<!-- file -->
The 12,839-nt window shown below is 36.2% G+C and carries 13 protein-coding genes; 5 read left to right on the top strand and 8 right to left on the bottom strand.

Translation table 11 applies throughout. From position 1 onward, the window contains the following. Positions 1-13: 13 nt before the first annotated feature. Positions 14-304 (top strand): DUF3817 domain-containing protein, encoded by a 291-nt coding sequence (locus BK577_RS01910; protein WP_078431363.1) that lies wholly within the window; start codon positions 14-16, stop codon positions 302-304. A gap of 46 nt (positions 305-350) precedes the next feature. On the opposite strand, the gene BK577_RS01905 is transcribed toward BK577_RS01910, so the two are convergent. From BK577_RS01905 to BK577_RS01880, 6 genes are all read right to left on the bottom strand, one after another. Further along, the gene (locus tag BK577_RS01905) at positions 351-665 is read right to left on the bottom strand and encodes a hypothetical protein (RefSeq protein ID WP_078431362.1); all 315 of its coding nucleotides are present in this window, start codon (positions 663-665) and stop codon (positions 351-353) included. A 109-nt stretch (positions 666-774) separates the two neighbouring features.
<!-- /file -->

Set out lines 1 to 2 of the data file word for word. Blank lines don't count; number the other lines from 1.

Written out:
The 12,839-nt window shown below is 36.2% G+C and carries 13 protein-coding genes; 5 read left to right on the top strand and 8 right to left on the bottom strand.

Translation table 11 applies throughout. From position 1 onward, the window contains the following. Positions 1-13: 13 nt before the first annotated feature. Positions 14-304 (top strand): DUF3817 domain-containing protein, encoded by a 291-nt coding sequence (locus BK577_RS01910; protein WP_078431363.1) that lies wholly within the window; start codon positions 14-16, stop codon positions 302-304. A gap of 46 nt (positions 305-350) precedes the next feature. On the opposite strand, the gene BK577_RS01905 is transcribed toward BK577_RS01910, so the two are convergent. From BK577_RS01905 to BK577_RS01880, 6 genes are all read right to left on the bottom strand, one after another. Further along, the gene (locus tag BK577_RS01905) at positions 351-665 is read right to left on the bottom strand and encodes a hypothetical protein (RefSeq protein ID WP_078431362.1); all 315 of its coding nucleotides are present in this window, start codon (positions 663-665) and stop codon (positions 351-353) included. A 109-nt stretch (positions 666-774) separates the two neighbouring features.